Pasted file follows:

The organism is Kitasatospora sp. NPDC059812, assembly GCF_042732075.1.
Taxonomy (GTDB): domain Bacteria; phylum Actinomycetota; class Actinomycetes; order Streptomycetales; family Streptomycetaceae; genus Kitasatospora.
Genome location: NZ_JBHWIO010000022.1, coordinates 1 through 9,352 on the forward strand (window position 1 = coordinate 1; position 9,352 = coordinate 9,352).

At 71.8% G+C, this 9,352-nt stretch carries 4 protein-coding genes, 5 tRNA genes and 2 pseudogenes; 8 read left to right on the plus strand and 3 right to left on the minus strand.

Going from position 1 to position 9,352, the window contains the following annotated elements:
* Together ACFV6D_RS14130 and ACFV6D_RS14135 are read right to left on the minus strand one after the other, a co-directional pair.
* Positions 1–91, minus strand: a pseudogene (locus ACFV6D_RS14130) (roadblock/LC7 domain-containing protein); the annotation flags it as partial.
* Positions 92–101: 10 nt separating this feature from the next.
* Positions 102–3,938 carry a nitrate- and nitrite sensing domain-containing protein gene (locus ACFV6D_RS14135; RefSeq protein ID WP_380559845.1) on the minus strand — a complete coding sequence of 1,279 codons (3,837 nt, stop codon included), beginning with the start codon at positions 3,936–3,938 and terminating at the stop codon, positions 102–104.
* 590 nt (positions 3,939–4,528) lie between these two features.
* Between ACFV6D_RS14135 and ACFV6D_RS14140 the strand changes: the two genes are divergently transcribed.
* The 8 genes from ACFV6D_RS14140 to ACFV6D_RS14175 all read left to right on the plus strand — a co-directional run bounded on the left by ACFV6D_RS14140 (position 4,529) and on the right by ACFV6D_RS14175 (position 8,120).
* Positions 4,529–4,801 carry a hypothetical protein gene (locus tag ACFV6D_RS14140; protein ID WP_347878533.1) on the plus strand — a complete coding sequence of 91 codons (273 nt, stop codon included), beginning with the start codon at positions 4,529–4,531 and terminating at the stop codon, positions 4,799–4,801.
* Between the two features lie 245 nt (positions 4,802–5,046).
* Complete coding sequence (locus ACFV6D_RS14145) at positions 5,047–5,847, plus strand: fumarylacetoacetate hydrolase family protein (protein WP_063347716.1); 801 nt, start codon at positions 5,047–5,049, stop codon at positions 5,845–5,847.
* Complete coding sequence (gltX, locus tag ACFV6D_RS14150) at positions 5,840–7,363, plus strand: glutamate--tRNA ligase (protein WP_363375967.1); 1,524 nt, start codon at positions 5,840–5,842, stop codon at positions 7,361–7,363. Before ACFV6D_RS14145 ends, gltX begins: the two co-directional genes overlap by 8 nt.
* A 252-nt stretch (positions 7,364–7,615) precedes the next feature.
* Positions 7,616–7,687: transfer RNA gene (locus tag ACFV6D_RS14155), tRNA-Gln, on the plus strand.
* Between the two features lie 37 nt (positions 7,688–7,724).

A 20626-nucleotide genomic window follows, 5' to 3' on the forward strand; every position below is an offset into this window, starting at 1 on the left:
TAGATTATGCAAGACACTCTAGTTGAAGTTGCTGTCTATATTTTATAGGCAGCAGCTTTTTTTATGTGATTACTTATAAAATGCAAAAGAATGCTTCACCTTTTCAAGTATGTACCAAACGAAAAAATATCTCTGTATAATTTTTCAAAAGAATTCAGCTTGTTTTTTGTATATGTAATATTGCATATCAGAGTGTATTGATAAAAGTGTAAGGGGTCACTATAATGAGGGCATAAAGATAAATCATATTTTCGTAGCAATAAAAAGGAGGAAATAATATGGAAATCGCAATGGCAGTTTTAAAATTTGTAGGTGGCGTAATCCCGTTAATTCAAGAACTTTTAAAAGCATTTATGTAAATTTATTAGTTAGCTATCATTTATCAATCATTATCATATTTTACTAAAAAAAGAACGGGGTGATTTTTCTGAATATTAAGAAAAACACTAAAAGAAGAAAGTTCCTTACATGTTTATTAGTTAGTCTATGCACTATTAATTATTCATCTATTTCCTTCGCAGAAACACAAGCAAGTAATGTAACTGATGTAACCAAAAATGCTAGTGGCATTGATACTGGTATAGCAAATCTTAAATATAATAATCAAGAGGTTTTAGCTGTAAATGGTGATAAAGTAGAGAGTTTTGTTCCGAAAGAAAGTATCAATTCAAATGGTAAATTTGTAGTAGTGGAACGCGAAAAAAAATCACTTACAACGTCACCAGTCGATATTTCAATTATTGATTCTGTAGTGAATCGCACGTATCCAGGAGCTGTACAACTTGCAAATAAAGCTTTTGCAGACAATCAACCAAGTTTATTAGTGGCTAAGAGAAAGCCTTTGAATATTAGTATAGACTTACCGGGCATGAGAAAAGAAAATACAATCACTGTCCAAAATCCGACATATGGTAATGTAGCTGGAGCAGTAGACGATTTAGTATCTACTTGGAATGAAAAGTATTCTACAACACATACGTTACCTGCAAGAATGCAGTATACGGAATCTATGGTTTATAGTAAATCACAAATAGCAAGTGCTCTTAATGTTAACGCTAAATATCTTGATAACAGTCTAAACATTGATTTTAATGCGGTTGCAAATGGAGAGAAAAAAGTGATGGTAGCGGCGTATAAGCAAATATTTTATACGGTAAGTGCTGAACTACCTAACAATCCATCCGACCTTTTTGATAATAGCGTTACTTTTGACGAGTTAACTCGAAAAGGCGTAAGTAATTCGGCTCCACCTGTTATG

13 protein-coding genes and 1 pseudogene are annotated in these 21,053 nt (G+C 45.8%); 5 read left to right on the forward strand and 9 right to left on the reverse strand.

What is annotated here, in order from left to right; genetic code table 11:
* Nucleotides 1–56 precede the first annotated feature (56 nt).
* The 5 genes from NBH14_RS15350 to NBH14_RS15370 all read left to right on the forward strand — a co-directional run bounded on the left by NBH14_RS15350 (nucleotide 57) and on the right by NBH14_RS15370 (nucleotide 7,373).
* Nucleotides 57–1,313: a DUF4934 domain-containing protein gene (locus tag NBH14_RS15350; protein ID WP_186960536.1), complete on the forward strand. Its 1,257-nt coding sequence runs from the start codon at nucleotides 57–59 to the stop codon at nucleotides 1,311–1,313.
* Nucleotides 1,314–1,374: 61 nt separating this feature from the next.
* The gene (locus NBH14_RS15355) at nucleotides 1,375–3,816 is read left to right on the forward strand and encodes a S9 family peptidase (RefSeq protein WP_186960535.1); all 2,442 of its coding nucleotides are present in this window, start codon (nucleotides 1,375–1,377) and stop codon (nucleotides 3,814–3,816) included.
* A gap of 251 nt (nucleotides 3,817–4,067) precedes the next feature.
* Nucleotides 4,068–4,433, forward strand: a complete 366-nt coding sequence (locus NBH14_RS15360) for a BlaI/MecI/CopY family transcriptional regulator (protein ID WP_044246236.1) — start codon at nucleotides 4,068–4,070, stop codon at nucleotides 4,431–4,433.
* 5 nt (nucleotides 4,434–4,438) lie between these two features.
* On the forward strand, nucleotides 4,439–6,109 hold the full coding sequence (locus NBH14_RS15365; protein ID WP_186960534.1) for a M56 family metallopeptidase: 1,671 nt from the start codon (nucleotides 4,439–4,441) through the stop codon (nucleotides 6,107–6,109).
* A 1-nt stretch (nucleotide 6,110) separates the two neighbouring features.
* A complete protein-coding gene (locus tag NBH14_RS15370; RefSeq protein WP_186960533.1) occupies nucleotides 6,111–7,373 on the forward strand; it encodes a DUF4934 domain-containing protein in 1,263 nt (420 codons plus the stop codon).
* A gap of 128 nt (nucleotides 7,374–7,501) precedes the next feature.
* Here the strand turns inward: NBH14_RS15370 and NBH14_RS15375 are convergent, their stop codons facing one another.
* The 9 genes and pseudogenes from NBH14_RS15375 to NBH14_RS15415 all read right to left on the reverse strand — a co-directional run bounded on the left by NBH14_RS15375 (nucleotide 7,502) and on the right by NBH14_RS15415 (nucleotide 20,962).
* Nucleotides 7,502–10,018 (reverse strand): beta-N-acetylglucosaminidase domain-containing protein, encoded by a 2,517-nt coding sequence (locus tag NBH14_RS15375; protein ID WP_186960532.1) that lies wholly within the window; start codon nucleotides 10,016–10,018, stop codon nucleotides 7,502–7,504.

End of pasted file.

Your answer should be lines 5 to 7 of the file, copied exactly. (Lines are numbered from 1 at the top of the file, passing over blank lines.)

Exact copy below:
Going from position 1 to position 9,352, the window contains the following annotated elements:
* Together ACFV6D_RS14130 and ACFV6D_RS14135 are read right to left on the minus strand one after the other, a co-directional pair.
* Positions 1–91, minus strand: a pseudogene (locus ACFV6D_RS14130) (roadblock/LC7 domain-containing protein); the annotation flags it as partial.